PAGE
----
Here ${\mathbf{q}}^{\mathrm{fast},\mathrm{SS}}$ is the discretized fast surface charge. The dielectric constants in the matrices $\mathbf{K}$ and $\mathbf{R}$ (Section 11.2.2.1) are replaced with the optical dielectric constant, and ${\mathbf{v}}_{i}$ is the potential of the solute’s excited state density, ${\rho}_{i}$. The quantity $\mathbf{v}({\mathbf{q}}_{0}^{\mathrm{slow}})$ is the potential of the slow part of the apparent surface charges in the ground state, which are given by

$${\mathbf{q}}_{0}^{\mathrm{slow}}=\left(\frac{\epsilon -{\epsilon}_{\mathrm{opt}}}{\epsilon -1}\right){\mathbf{q}}_{0}.$$ | (11.8) |

For LR-PCM, the solvent polarization is subjected to the first-order changes to the electron density (TDDFT linear density response), and thus Eq. (11.7) becomes

$${\mathbf{K}}_{{\epsilon}_{\mathrm{opt}}}{\mathbf{q}}_{i}^{\mathrm{fast},\mathrm{LR}}={\mathbf{R}}_{{\epsilon}_{\mathrm{opt}}}\mathbf{v}({\rho}_{i}^{\mathrm{tr}}).$$ | (11.9) |

The LR approach for CIS/TDDFT excitations and the self-consistent SS
method (using the ground-state SCF) for vertical ionizations are available in
Q-Chem. The self-consistent SS method for vertical excitations is not
available, because this method is problematic in the vicinity of (near-)
degeneracies between excited states, such as in the vicinity of a conical
intersection. The fundamental problem in the SS approach is that each wave
function ${\mathrm{\Psi}}_{i}$ is an eigenfunction of a different Hamiltonian, since
Eq. (11.6) depend upon the specific state of interest. To avoid the
ordering and the non-orthogonality problems, we compute the vertical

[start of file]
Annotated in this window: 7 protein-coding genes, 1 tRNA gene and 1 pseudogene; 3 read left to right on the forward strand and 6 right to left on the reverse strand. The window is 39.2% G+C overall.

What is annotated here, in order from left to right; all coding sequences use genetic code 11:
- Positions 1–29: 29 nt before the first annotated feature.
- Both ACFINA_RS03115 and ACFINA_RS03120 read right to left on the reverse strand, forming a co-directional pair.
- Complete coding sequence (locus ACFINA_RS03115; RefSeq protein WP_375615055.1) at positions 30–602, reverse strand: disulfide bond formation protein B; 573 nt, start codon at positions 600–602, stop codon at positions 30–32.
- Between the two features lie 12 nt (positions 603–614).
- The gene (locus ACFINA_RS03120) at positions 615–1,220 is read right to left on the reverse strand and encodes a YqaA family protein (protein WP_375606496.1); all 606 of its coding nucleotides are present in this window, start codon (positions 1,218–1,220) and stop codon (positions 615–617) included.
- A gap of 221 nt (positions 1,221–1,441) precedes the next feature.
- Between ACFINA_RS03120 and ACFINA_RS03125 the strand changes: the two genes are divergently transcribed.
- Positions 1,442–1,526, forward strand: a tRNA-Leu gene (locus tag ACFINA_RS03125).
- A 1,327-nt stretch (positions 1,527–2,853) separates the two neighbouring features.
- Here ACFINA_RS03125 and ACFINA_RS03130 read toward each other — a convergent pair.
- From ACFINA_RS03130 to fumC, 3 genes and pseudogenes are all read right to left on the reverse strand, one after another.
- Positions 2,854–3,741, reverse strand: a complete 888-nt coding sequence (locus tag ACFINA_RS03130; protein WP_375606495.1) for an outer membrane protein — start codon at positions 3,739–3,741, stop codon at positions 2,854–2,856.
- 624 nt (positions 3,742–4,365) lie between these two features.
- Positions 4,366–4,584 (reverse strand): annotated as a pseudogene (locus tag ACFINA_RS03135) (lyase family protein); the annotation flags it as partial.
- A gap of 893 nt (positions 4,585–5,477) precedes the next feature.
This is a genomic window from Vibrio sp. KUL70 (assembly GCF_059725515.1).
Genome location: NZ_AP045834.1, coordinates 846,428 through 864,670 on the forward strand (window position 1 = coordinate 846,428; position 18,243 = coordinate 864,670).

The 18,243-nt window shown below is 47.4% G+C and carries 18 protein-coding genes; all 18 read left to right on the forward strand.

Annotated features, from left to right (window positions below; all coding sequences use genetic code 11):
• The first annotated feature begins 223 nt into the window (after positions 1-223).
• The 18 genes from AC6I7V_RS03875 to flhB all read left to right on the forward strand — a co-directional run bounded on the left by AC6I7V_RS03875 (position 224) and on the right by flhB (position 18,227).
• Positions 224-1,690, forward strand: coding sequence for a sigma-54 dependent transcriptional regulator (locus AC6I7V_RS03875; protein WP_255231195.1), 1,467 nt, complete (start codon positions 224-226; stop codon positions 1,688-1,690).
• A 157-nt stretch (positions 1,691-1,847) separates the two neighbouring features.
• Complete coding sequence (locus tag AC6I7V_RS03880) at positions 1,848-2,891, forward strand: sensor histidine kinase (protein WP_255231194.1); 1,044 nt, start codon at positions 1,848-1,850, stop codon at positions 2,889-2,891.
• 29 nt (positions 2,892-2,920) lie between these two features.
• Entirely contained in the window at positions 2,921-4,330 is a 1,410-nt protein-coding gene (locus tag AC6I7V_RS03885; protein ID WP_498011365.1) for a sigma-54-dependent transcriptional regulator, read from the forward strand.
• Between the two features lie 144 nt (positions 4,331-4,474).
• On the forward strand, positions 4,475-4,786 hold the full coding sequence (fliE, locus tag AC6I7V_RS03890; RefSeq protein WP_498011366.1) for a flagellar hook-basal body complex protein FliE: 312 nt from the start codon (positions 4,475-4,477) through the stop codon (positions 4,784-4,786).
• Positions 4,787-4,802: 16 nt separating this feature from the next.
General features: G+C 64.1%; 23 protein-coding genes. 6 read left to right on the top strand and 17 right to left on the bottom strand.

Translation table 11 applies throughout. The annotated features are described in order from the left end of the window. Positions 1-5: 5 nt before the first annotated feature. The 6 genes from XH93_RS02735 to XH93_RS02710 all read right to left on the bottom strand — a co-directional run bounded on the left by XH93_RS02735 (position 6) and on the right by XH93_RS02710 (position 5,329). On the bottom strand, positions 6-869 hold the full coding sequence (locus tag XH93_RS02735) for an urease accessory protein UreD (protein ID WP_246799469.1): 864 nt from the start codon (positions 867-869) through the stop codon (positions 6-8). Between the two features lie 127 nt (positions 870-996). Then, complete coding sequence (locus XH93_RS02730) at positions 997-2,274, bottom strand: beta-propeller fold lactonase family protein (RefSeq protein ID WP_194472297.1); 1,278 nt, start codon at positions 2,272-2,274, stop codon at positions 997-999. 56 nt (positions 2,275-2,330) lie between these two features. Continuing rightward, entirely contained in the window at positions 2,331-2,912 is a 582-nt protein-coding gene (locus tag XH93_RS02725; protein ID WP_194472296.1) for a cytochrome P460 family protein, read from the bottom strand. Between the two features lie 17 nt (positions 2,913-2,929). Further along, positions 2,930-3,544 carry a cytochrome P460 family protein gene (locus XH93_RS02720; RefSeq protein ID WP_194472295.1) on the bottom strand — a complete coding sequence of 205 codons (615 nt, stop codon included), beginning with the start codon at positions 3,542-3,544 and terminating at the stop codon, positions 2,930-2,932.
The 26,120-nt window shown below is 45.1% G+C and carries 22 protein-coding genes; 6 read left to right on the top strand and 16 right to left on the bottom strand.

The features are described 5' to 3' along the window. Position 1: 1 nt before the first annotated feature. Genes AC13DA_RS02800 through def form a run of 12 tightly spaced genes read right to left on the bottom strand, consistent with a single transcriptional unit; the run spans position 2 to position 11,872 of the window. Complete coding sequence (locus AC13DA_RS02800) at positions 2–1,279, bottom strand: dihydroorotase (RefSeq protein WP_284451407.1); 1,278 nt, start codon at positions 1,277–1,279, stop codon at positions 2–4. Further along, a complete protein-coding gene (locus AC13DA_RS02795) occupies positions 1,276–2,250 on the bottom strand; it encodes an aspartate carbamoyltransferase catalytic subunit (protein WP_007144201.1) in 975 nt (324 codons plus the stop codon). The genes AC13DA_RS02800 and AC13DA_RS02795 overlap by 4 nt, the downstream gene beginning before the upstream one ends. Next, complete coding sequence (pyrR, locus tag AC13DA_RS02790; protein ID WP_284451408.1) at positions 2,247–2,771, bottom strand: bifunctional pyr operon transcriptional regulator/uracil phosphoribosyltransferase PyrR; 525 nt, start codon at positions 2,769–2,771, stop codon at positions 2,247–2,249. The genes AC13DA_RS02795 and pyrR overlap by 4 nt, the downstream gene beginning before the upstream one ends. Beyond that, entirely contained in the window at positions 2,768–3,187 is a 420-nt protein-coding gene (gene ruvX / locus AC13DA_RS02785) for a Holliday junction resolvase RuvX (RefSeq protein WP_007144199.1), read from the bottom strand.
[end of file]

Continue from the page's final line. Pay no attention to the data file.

excitation energy using a first-order, perturbative approximation to the SS
approach,^{118, 125} in what we have termed the “ptSS”
method.^{652} The zeroth-order excited-state wave function can be
calculated using various excited-state methods (currently available for CIS and
TDDFT in Q-Chem) with solvent-relaxed molecular orbitals obtained from a
ground-state PCM calculation. As mentioned previously, LR and SS describe
different solvent relaxation features in nonequilibrium solvation. In the
perturbation scheme, we can calculate the LR contribution using the
zeroth-order transition density, in what we have called the "ptLR" approach.
The combination of ptSS and ptLR yields quantitatively good solvatochromatic
shifts in combination with TDDFT but not with the correlated variants of ADC,
for which the pure ptSS approach was shown to be superior.^{1090, 652}

The LR and SS approaches can also be used in the study of photon emission
processes.^{415} An emission process can be treated as a vertical
excitation at a stationary point on the excited-state potential surface. The
basic requirement therefore is to prepare the solvent-relaxed geometry for the
excited-state of interest. TDDFT/C-PCM analytic gradients and Hessian are available.

Section 7.3.5 for computational details regarding
excited-state geometry optimization with PCM. An emission process is slightly
more complicated than the absorption case. Two scenarios are discussed in
literature, depending on the lifetime of an excited state in question. In the limiting case
of ultra-fast excited state decay, when only fast solvent degrees of freedom are
expected to be equilibrated with the excited-state density. In this limit, the
emission energy can be computed exactly in the same way as the vertical
excitation energy. In this case, excited state geometry optimization should be
performed in the nonequilibrium limit.
The other limit is that of long-lived excited state, *e.g.*, strongly
fluorescent species and phosphorescence. In the long-lived case, excited state
geometry optimization should be performed with the solvent equilibrium limit.
Thus, the excited state should be computed using an equilibrium LR or SS
approach, and the ground state is calculated using nonequilibrium
self-consistent SS approach. The latter approach is implemented for the
ADC-based methods as described in Section 7.11.7.